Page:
sortedArray[2] = ...;
    sortedArray[3] = ...;

    return sortedArray;
}

Note there are several algorithms already available that will perform some of the tasks that you appear to be performing:

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You are returning pointer to local variable, which leads to undefined behavior. sortedArray is statically allocated array with automatic storage duration, which means that memory where it resides is being freed once you leave the scope of the function.

You should allocate it dynamically by using new[] or even better: use std::vector instead. If you choose to allocate it by using new[], don't forget to free it by calling delete[] when you don't need this memory anymore.

Also note that int sortedArray[3]; declares an array of size of 3 elements indexed from 0 to 2. If you access 4th element of the array whose size is 3 (if you access the memory "past the last element of the array object"), the behavior is undefined as well.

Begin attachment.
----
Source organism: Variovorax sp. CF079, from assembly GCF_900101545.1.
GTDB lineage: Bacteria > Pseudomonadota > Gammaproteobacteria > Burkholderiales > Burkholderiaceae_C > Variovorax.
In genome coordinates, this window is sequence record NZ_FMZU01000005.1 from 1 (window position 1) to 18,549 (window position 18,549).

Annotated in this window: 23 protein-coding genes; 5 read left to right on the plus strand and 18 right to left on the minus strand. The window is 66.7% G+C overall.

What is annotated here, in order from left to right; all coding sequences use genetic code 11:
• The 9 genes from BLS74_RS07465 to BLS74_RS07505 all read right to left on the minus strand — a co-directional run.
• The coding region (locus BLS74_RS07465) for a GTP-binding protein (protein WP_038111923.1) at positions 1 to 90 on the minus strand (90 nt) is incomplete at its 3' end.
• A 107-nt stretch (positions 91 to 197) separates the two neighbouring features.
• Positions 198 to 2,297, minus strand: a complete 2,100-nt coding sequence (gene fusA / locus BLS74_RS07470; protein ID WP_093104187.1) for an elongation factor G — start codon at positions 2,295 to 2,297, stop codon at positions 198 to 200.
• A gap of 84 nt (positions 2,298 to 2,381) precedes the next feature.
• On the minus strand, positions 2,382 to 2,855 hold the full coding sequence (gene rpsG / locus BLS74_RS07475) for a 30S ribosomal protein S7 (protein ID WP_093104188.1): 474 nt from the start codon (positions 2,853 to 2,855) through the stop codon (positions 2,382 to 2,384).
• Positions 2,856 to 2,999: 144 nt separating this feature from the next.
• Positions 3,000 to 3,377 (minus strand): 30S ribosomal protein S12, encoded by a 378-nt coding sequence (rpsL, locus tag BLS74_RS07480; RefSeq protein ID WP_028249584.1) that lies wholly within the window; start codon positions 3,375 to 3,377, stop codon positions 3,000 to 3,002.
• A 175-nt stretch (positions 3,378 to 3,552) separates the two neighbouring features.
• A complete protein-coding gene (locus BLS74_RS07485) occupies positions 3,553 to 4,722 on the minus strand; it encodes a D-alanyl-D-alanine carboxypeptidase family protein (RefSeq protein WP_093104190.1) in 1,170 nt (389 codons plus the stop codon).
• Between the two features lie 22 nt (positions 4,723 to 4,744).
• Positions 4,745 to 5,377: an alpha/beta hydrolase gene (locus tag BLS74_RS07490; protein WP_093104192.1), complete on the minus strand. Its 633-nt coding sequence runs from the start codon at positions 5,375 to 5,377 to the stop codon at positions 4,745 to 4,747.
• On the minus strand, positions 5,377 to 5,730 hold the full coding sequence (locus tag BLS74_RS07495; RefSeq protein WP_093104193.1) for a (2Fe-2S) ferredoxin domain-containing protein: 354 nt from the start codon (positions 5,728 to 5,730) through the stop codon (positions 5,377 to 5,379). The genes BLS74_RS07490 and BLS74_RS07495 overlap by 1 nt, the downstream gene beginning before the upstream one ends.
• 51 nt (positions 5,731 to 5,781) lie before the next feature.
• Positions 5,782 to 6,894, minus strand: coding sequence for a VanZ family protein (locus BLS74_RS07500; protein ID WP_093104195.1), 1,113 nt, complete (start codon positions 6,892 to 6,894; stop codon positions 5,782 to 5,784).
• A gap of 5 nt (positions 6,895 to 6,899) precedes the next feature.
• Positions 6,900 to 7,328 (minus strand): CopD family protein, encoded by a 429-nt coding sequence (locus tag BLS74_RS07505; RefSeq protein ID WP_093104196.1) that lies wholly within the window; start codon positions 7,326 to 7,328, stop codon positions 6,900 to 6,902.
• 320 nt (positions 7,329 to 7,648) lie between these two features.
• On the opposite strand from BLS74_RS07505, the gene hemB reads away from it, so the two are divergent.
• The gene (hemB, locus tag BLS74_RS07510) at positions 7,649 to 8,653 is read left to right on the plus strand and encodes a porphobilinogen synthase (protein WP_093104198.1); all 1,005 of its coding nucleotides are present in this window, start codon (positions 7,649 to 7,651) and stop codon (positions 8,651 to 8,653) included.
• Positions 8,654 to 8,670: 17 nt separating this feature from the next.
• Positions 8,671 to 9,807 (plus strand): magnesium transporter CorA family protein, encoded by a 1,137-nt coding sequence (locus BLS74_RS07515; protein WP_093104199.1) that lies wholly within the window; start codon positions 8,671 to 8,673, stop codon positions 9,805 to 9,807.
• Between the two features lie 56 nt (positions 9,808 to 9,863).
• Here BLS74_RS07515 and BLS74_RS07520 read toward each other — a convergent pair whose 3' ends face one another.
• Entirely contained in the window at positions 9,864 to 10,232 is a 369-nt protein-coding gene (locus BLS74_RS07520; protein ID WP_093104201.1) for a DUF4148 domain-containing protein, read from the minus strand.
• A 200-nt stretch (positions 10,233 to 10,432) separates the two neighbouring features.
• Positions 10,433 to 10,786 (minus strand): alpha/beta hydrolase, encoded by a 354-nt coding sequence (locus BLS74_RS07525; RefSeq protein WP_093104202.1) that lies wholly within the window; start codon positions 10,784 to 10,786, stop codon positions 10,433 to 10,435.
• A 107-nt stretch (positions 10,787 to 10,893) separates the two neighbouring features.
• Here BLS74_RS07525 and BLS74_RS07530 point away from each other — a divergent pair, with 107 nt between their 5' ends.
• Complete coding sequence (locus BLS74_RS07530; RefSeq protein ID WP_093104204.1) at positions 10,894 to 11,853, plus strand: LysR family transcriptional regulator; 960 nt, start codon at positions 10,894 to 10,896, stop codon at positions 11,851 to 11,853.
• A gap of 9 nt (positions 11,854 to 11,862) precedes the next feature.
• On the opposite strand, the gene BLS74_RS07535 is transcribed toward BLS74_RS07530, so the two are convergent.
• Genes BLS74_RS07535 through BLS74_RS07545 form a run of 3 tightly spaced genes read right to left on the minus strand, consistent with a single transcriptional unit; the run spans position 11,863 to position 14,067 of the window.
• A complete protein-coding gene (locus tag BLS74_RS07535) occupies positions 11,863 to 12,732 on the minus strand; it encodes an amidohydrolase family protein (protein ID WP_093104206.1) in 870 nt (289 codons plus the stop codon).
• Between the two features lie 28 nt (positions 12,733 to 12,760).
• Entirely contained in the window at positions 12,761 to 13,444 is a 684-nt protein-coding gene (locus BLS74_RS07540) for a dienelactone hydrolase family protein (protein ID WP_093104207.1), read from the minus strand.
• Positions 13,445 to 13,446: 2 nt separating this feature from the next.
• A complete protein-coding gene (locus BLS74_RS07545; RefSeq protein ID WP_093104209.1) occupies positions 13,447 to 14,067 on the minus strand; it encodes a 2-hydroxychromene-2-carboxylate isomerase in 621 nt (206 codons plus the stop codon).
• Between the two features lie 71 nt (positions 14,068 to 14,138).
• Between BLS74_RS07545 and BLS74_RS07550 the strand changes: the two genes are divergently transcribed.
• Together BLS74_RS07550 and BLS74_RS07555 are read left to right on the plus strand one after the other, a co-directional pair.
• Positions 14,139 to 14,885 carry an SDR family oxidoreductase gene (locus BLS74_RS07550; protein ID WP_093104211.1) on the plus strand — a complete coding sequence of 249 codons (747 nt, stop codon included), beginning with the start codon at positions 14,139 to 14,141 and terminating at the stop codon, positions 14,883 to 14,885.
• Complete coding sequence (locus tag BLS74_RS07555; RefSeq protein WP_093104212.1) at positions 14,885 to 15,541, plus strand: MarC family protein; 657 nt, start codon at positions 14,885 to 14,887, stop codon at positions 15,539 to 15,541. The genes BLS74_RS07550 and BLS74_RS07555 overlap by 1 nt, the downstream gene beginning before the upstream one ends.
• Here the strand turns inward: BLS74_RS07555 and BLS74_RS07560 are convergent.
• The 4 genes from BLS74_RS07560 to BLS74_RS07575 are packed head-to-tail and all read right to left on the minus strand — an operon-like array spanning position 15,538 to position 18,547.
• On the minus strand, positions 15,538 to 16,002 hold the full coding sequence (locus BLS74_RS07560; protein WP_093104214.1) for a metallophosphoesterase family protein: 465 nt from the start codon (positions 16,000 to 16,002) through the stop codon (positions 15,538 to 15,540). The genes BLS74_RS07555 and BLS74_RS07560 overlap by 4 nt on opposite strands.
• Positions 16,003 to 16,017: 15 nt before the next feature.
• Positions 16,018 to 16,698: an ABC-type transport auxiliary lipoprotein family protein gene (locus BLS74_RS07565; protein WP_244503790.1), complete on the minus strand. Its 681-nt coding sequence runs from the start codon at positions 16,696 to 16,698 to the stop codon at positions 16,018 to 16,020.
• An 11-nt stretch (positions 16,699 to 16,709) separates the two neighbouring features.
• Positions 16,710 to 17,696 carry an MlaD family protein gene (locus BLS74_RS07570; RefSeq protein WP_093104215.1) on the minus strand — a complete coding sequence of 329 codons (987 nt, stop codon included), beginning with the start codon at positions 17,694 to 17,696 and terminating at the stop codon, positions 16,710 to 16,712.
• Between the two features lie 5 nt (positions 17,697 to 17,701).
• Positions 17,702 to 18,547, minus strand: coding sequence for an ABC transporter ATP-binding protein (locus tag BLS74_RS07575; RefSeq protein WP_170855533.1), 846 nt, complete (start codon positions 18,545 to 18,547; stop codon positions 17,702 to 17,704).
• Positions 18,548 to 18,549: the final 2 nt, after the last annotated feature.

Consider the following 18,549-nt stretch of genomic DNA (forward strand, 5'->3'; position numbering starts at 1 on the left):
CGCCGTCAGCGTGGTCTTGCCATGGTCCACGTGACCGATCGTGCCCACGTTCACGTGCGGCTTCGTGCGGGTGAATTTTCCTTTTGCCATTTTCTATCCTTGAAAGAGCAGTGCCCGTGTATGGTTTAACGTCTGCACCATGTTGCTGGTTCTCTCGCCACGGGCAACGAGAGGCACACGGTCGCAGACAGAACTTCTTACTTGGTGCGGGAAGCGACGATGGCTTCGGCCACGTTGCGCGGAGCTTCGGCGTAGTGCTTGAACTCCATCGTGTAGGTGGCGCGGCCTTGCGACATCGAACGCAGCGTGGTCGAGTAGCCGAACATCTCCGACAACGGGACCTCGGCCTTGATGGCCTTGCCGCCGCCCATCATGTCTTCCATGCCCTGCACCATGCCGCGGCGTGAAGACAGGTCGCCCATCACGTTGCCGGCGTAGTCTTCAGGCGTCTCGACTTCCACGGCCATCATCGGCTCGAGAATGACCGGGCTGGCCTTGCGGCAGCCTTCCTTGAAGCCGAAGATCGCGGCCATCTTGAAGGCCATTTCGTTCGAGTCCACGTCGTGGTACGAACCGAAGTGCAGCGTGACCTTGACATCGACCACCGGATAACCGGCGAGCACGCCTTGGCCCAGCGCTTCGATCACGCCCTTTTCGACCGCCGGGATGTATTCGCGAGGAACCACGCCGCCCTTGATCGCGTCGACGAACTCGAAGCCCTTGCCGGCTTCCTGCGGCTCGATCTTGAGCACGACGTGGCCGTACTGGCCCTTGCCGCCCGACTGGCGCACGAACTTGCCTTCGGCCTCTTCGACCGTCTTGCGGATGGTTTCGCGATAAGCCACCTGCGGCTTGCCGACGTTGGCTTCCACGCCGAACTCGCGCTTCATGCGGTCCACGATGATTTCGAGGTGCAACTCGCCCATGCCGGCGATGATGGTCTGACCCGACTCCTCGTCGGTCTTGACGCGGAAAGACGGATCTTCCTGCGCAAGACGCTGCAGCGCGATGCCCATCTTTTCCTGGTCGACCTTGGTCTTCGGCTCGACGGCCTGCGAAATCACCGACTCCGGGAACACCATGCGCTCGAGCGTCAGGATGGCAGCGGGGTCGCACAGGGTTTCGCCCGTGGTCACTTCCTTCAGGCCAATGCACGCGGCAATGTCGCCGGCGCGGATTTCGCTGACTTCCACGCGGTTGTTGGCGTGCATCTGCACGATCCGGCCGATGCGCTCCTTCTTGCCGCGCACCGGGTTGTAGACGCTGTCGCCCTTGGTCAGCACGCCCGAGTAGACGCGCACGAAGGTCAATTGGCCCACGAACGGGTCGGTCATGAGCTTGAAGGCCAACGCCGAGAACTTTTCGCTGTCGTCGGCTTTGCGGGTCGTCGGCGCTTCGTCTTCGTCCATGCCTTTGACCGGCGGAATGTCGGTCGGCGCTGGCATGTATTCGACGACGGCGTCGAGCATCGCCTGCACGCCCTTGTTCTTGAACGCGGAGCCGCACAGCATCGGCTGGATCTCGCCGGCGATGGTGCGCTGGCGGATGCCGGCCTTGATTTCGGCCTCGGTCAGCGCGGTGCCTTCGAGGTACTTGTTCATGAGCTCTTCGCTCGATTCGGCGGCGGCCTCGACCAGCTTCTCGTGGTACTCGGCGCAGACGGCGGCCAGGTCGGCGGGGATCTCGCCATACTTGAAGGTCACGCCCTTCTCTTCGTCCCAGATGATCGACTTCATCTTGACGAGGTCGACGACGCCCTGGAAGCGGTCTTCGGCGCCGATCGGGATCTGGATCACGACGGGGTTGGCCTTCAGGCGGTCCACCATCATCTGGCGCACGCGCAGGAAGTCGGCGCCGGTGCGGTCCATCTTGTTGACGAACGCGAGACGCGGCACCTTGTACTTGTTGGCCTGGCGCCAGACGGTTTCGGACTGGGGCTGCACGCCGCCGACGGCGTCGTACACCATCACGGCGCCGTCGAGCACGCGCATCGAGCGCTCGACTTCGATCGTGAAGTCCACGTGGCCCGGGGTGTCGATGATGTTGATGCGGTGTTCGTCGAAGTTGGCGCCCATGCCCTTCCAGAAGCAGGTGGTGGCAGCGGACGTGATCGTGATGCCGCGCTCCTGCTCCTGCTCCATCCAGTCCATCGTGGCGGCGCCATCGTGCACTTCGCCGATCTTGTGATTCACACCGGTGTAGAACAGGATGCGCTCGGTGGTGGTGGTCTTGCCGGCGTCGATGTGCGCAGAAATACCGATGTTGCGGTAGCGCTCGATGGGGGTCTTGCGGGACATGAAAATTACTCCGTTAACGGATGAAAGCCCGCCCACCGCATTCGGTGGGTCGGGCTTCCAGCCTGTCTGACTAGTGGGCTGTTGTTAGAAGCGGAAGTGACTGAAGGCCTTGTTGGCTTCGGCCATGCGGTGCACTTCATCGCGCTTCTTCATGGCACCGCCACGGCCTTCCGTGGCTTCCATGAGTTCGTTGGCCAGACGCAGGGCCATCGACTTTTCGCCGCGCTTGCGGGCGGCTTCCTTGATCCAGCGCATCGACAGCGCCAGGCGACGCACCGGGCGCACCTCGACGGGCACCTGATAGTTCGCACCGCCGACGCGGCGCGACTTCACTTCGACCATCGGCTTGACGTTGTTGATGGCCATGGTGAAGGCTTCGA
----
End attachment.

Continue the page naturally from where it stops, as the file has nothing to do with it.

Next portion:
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Use Boost::Array (or std::array in C+11) that provides proper value semantic to C array.

boost::array<int,4> sortArrayAscending(boost::array<int,4>7 arrayToSort) 
{
    boost::array<int,4> sortedArray;
    sortedArray[0] = minOfFour(arrayToSort[0],arrayToSort[1],arrayToSort[2],arrayToSort[3]);
    sortedArray[1] = lowerMidOfFour(arrayToSort[0],arrayToSort[1],arrayToSort[2],arrayToSort[3]);
    sortedArray[2] = higherMidOfFour(arrayToSort[0],arrayToSort[1],arrayToSort[2],arrayToSort[3]);
    sortedArray[3] = maxOfFour(arrayToSort[0],arrayToSort[1],arrayToSort[2],arrayToSort[3]);
    return sortedArray;
}
share|improve this answer
3  
out_of_bounds for arrayToSort[3] –  Default Jun 14 '12 at 9:00
    
was obviously a 4 srry –  Joel Falcou Jun 14 '12 at 9:15